Archives for the month of: May, 2015

It’s easy to mentally imprison ourselves. I have heard so many people acknowledge a personality trait of theirs that they know isn’t desirable, that they are not proud to exhibit, and in the same breath they’ll say ‘but that’s the way I’ve always been’ or ‘I think I do this because of my parents’. Instead of viewing a discovered shortcoming as an opportunity for growth, it seems that it is almost human nature to brush aside and dismiss our flaws (even though we’re still not happy to have them).

Please don’t misinterpret my meaning: humans are flawed creatures. I have plenty of flaws and demons, some of which I’m sure I have not yet fully realized. What I am suggesting, though, is that we not become stagnant creatures. We have so much power to grow and strengthen, but if we want this betterment, we have to choose progress. Developing our best selves is not a simple road. In fact, it is a road without an end. Along the path, there are hills and valleys and smooth patches and forks where we get to select how we wish to continue. We can sit for a bit here and there to take a break when we are weary. If we stumble along the way, there’s truly no harm done. But it’s when we lie down and take a nap that we become ungrateful. We have this beautiful road before us; there are all sorts of discoveries to be made and lessons to be learned. Don’t we owe ourselves, don’t we owe the Universe, don’t we owe those less fortunate to explore?

Please don’t underestimate your potential. Please don’t become complacent. When we dismiss any part of our personality or behavior as something to which we are powerless, we do ourselves a disservice. It is a wonderful world we’re living in: there are places to discover, places to better understand, and there’s so much damage to undo. As with all things, start with yourself. Even small actions, especially once multiplied by millions and billions, can make a world of a difference. Be brave. Never stop moving forward.

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Lately, I have been thinking a lot about my place in society and my part in relationships. You see, I kind of hate to admit these things, but:

A) I am highly sensitive. I think I always have been, but have just recently realized it. I used to be better at reigning in the emotions (or at least I think I was) before my current relationship. My current relationship has been a long one- one for which I am very grateful. My boyfriend is an incredible human being and I love him very much. Maybe it is being in a relationship that has caused me to feel more emotionally vulnerable and expressive (something I’d really love to not be), or maybe it’s just that because I live with and interact so closely with my boyfriend, I feel more self-conscious about expressing my emotions, and therefore notice that I am experiencing them. Writing this makes me feel embarrassed. I am still learning about high sensitivity, but it seems so odd that I realize that I am generally sensitive, but am not sensitive to that fact. Sensitivity seems like a distinct weakness (and is, in my opinion, one of my greatest weaknesses), but since I don’t consider myself weak, I guess it makes sense that I am hesitant in my wanting to identify myself as such in any form.

B) I attract narcissists. (Okay, not uniformly, but if I attract someone, there is a pretty darn good chance that he is a narcissist. Yay.) And I attract them accidentally. And with magnetism- spellbinding, as it’s sometimes called. This, I have regarded as a strength. So much so that, as I type, I wonder if it is a good idea that I am revealing this. (Of course that’s another one of my iffy traits- my generally very honest… too honest, maybe, nature.) I’m not sure I see my appeal from the perspective of those (few) that I attract, but it is strong. And it makes me feel a little guilty, to be honest. Because I feel like, in maintaining a friendship with a person who admires me in a way I don’t reciprocate, I am somehow being manipulative. And I really, truly, 100% don’t want that. But I do want to be friends with people who are very kind to me. I try to make my intentions (or lack thereof) very clear, but also be kind and be a friend to these people. Who doesn’t like to feel appreciated? But again, it concerns me that I am being accidentally encouraging to unrequited feelings. If I felt certainty that I was worsening these people by continuing to communicate with them from time to time, I would readily and quickly halt all interaction with them.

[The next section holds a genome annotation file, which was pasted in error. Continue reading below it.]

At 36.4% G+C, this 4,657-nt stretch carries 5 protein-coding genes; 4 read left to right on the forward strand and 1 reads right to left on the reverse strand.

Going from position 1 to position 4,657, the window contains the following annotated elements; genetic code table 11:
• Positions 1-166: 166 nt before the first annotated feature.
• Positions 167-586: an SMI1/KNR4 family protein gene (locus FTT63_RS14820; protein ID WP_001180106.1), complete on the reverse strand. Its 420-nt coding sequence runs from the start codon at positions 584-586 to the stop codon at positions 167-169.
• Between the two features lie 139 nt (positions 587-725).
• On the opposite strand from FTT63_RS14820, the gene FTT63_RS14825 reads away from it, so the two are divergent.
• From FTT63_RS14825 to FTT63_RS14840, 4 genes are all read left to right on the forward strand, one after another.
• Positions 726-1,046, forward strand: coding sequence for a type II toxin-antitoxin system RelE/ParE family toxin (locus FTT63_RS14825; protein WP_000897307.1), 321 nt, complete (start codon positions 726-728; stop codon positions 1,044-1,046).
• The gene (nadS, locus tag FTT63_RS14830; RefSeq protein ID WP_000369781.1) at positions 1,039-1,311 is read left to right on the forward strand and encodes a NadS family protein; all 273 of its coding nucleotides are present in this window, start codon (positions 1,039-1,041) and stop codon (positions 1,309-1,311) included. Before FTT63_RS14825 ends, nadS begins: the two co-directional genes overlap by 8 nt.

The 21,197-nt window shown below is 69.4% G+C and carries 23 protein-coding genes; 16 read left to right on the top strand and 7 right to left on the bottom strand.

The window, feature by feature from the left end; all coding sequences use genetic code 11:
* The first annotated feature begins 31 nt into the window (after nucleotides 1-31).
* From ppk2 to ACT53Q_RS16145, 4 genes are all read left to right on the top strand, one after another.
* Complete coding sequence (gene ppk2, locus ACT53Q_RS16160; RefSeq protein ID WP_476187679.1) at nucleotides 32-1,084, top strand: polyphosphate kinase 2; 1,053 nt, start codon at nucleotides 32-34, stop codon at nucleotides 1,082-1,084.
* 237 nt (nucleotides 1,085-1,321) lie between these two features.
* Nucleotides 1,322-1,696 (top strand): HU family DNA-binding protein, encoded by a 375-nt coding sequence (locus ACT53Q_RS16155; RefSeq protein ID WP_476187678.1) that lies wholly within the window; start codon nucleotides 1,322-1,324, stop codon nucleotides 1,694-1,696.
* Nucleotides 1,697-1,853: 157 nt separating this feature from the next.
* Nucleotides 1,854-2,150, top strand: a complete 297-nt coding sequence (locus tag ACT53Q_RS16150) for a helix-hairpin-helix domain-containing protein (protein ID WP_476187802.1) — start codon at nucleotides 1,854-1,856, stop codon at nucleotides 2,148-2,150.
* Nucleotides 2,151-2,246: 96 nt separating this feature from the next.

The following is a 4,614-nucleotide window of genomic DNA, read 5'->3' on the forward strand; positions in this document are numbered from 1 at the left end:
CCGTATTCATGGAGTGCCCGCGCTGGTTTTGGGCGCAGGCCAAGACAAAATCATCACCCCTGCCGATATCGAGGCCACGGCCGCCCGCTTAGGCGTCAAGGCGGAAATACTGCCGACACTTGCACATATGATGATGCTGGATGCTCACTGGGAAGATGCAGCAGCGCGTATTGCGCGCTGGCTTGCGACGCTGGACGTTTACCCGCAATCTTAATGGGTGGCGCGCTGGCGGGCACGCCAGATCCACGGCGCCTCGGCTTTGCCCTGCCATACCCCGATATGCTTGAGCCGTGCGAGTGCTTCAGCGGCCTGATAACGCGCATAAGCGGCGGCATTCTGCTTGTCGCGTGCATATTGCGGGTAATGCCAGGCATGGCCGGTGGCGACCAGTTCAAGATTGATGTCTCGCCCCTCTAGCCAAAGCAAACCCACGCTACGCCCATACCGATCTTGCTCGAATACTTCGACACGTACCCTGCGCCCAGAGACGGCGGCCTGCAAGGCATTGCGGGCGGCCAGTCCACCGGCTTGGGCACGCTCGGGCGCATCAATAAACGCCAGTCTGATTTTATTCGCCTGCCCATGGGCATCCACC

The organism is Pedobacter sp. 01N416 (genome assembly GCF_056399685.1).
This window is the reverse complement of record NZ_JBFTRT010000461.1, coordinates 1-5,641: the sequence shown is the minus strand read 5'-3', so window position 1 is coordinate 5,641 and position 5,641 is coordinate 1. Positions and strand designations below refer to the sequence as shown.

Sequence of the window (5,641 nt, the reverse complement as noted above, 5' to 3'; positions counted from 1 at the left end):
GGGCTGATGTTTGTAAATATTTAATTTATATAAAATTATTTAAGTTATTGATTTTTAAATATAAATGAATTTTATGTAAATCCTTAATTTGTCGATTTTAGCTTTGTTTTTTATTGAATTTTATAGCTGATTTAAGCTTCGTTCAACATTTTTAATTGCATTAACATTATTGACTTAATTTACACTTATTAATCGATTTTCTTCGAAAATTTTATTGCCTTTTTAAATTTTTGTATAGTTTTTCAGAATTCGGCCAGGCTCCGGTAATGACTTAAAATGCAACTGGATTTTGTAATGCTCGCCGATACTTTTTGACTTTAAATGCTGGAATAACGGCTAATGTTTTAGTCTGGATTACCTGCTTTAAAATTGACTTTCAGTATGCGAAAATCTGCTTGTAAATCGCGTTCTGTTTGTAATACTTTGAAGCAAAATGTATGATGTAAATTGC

C) I have a tendency to become spellbound. Perhaps this ties into my high sensitivity, but I have found that while I attract people (many of whom it seems are attracted to me for their own benefit- much like leeches) magnetically, I, too, am the type to fall prey to deeply magnetic figures. It is very hard for me when I happen to fall under the spell of someone who is narcissistic, and I believe this has happened twice so far, and hopefully never again. Especially hopefully never again because I can’t say with conviction (although of course I’d like to) that I have broken either of the spells to which I’ve fallen prey.

I have noticed that there are times, many times, when I somehow forget who I am. It sounds really bizarre if you haven’t experienced it, I know. I forget what my strengths and weaknesses are, I forget events that have helped shape me, and probably strangest of all, I sometimes find my own reflection a little foreign (despite the fact that I have looked almost exactly as I currently do for ten years). To best remedy this, I have found taking comprehensive personality tests satisfying. While I sometimes feel like I have forgotten who I am, I always remain myself, and to rediscover this through answering questions and having my answers electronically evaluated, though maybe shallow and strange, has proven to be very soothing for me. Life is such a blessing, such and opportunity for growth. I realize my own personal struggles may be exceedingly bizarre, but I am grateful for the lessons that come with them and feel certain that I am learning, perhaps slowly, all that I am meant to from this elaborate and unending experience.